Unless incest, murder and serious family dysfunctions are your idea of high humor, you'll probably be better off saying no to "The House of Yes."
In fact, the film (adapted from Wendy MacLeod's odd stage play) has major problems aside from its unsavory themes — not the least of which is its weak premise.
Then there's also the fact that there are no sympathetic characters. Everyone in this highly distasteful dark comedy is dumb as a post, mentally disturbed or both.
To be fair, actress Parker Posey deserved the acting award she received from this year's Sundance Film Festival for her performance as Jackie-O, the film's lead character, a kooky, Kennedy-obsessed debutante. It's just unfortunate that the other cast members, and consequently the movie, aren't nearly as good as she is.
As the film opens, Jackie-O is primping for a Pascal family get-together — a happy occasion for her because Marty (Josh Hamilton), her estranged twin brother, is finally coming home to Washington, D.C. But Marty has a surprise for the family — he's engaged to a waitress, Lesly (Tori Spelling), whom he's brought back with him.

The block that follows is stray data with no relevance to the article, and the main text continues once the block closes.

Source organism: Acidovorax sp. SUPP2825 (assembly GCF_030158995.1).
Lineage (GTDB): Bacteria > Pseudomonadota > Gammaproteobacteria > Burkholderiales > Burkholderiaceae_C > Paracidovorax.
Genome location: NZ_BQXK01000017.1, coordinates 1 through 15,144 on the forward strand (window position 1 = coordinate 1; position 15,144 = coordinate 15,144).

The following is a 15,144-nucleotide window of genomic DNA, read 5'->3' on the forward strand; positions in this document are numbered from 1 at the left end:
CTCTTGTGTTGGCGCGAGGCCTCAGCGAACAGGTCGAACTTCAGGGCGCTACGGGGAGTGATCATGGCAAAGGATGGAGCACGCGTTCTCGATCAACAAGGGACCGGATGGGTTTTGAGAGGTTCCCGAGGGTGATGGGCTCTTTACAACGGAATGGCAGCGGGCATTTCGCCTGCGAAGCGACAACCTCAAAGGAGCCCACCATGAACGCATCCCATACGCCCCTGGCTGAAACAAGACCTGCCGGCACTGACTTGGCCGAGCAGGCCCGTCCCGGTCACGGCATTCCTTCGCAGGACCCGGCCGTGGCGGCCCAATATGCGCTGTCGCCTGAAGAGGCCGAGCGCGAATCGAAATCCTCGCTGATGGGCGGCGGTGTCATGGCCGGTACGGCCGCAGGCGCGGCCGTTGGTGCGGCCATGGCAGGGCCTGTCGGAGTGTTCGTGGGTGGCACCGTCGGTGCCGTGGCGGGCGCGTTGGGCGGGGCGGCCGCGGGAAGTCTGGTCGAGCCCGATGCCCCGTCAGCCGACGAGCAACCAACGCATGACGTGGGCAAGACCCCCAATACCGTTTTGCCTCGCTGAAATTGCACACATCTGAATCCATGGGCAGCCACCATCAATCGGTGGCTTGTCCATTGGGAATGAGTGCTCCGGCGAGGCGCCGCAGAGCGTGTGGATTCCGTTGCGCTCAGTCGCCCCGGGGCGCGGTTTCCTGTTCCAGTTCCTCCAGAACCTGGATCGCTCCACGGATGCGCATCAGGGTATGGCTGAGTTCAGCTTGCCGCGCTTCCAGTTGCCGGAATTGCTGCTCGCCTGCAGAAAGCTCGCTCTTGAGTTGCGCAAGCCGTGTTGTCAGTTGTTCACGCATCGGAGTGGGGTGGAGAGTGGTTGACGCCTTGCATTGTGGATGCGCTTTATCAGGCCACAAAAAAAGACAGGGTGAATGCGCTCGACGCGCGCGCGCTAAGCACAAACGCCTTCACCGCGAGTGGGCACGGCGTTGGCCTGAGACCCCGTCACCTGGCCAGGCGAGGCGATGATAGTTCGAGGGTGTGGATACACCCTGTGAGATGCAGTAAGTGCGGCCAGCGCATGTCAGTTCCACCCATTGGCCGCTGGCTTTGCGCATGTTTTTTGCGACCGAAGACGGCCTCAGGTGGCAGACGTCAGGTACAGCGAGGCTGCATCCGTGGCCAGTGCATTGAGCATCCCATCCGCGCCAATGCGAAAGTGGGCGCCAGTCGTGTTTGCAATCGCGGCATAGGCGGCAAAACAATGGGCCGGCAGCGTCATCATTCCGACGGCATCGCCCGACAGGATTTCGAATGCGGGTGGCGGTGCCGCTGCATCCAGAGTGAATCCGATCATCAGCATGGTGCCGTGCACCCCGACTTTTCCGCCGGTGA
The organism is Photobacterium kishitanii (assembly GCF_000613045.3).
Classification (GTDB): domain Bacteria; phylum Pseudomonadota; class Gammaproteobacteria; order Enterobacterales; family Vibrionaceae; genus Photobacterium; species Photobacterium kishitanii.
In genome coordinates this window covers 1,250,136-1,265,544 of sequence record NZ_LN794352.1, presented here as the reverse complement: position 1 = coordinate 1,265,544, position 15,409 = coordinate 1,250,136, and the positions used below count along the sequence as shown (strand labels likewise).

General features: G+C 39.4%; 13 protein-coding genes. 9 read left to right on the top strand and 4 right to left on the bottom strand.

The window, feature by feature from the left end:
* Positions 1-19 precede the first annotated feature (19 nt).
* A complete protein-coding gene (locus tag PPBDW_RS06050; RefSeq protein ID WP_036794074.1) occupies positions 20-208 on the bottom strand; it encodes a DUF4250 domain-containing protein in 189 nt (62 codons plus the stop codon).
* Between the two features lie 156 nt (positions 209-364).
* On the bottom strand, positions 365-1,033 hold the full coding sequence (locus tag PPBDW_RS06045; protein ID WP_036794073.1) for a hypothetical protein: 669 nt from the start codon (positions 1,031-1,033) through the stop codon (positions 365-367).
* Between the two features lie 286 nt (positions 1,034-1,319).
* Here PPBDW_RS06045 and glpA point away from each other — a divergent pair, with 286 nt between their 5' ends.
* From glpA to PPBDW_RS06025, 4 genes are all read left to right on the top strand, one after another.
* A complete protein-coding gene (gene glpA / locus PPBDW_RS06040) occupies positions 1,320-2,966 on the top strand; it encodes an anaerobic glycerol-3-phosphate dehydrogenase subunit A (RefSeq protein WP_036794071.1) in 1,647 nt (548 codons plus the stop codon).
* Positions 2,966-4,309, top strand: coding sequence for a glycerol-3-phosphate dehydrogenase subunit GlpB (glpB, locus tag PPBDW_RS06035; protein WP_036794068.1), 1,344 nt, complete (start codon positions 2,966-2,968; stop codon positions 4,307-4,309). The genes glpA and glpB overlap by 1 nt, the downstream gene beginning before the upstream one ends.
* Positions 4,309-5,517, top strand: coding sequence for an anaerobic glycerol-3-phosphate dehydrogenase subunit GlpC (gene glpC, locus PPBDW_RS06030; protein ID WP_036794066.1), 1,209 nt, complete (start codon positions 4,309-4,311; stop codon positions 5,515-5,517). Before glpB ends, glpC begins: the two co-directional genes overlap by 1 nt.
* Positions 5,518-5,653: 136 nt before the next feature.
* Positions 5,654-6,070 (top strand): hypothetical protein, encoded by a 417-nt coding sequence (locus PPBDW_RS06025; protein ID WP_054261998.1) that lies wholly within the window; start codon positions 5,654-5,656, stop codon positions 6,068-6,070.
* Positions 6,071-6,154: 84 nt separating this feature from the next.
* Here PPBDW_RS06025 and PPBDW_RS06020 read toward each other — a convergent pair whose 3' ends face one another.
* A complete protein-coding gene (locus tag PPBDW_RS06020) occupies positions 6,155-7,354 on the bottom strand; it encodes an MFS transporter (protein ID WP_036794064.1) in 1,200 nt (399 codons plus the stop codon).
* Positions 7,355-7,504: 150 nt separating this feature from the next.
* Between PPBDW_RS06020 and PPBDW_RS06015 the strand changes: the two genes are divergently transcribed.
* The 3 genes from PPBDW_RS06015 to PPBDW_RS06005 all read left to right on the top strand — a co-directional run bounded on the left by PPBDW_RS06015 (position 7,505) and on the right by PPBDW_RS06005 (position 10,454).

That little bombshell leaves dopey younger brother Anthony (Freddie Prinze Jr.) and Mrs. Pascal (Genevieve Bujold), the humorless family matriarch, reeling. And then there's the recently de-institutionalized Jackie-O, who becomes even more unhinged with that revelation.
But wouldn't you know, the power blacks out. And as the lights go out, some long-held family secrets come to light, not the least of which is the incestuous relationship Marty and Jackie-O once carried on. (The twins actually "renew" their bonds while intoxicated and a shocked Lesly finds herself bedding down with Anthony.)
There's so much in the way of foreshadowing through the film that if audiences can't figure out what's coming, they must not be paying attention (and that might not be such a bad idea).
But as mentioned, Posey displays astonishing range here, playing a character who's sexy, funny, caustic, bitter and hysterical — sometimes all at the same time. None of the others, however, seem even remotely inspired. Spelling is every bit as vacuous as you'd expect, while Prinze displays a Keanu Reeves-like woodenness.
Of course, it doesn't help that director Mark Waters does nothing to open up any of the scenes, and consequently, the movie feels like a filmed stage production.
"The House of Yes" is rated R for profanity, violence, sex and some vulgar jokes and references.